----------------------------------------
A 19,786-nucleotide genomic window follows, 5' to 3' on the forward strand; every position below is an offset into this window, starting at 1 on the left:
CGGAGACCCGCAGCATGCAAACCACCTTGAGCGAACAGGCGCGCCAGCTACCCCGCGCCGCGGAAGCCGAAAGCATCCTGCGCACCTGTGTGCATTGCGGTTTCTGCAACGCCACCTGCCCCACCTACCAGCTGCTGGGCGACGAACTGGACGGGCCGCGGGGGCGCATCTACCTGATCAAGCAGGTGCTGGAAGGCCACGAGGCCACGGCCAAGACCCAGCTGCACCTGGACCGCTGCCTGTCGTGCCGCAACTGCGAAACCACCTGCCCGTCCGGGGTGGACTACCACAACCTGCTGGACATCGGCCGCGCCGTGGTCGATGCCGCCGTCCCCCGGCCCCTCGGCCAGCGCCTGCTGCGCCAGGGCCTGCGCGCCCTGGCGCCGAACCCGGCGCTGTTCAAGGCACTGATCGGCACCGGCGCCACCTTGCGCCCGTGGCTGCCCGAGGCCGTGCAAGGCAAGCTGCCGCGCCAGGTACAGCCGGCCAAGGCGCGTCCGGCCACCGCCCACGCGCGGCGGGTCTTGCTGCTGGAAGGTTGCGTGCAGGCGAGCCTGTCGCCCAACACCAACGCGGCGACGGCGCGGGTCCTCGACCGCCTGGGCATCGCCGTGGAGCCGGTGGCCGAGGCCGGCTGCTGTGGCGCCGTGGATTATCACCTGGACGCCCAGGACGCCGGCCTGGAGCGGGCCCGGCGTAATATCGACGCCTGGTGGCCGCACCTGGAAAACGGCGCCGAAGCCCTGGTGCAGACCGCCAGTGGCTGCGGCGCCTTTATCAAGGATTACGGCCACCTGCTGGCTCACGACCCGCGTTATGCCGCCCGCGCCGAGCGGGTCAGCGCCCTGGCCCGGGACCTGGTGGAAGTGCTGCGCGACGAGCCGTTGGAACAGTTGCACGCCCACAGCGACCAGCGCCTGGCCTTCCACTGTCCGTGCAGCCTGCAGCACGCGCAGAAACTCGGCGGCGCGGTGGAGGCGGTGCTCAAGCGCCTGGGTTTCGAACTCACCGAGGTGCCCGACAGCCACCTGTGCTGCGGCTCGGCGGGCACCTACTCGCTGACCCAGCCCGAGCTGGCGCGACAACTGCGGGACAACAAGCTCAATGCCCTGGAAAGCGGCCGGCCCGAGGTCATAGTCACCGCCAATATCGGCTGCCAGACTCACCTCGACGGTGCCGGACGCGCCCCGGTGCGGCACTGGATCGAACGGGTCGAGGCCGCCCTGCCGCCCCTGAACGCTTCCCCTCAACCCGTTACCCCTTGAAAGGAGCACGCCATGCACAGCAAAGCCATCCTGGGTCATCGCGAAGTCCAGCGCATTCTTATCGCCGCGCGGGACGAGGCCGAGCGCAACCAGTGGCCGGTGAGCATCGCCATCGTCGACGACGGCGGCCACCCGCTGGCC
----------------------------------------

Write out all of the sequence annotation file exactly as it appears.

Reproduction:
A 19,786-nucleotide genomic window follows, 5' to 3' on the forward strand; every position below is an offset into this window, starting at 1 on the left:
CGGAGACCCGCAGCATGCAAACCACCTTGAGCGAACAGGCGCGCCAGCTACCCCGCGCCGCGGAAGCCGAAAGCATCCTGCGCACCTGTGTGCATTGCGGTTTCTGCAACGCCACCTGCCCCACCTACCAGCTGCTGGGCGACGAACTGGACGGGCCGCGGGGGCGCATCTACCTGATCAAGCAGGTGCTGGAAGGCCACGAGGCCACGGCCAAGACCCAGCTGCACCTGGACCGCTGCCTGTCGTGCCGCAACTGCGAAACCACCTGCCCGTCCGGGGTGGACTACCACAACCTGCTGGACATCGGCCGCGCCGTGGTCGATGCCGCCGTCCCCCGGCCCCTCGGCCAGCGCCTGCTGCGCCAGGGCCTGCGCGCCCTGGCGCCGAACCCGGCGCTGTTCAAGGCACTGATCGGCACCGGCGCCACCTTGCGCCCGTGGCTGCCCGAGGCCGTGCAAGGCAAGCTGCCGCGCCAGGTACAGCCGGCCAAGGCGCGTCCGGCCACCGCCCACGCGCGGCGGGTCTTGCTGCTGGAAGGTTGCGTGCAGGCGAGCCTGTCGCCCAACACCAACGCGGCGACGGCGCGGGTCCTCGACCGCCTGGGCATCGCCGTGGAGCCGGTGGCCGAGGCCGGCTGCTGTGGCGCCGTGGATTATCACCTGGACGCCCAGGACGCCGGCCTGGAGCGGGCCCGGCGTAATATCGACGCCTGGTGGCCGCACCTGGAAAACGGCGCCGAAGCCCTGGTGCAGACCGCCAGTGGCTGCGGCGCCTTTATCAAGGATTACGGCCACCTGCTGGCTCACGACCCGCGTTATGCCGCCCGCGCCGAGCGGGTCAGCGCCCTGGCCCGGGACCTGGTGGAAGTGCTGCGCGACGAGCCGTTGGAACAGTTGCACGCCCACAGCGACCAGCGCCTGGCCTTCCACTGTCCGTGCAGCCTGCAGCACGCGCAGAAACTCGGCGGCGCGGTGGAGGCGGTGCTCAAGCGCCTGGGTTTCGAACTCACCGAGGTGCCCGACAGCCACCTGTGCTGCGGCTCGGCGGGCACCTACTCGCTGACCCAGCCCGAGCTGGCGCGACAACTGCGGGACAACAAGCTCAATGCCCTGGAAAGCGGCCGGCCCGAGGTCATAGTCACCGCCAATATCGGCTGCCAGACTCACCTCGACGGTGCCGGACGCGCCCCGGTGCGGCACTGGATCGAACGGGTCGAGGCCGCCCTGCCGCCCCTGAACGCTTCCCCTCAACCCGTTACCCCTTGAAAGGAGCACGCCATGCACAGCAAAGCCATCCTGGGTCATCGCGAAGTCCAGCGCATTCTTATCGCCGCGCGGGACGAGGCCGAGCGCAACCAGTGGCCGGTGAGCATCGCCATCGTCGACGACGGCGGCCACCCGCTGGCC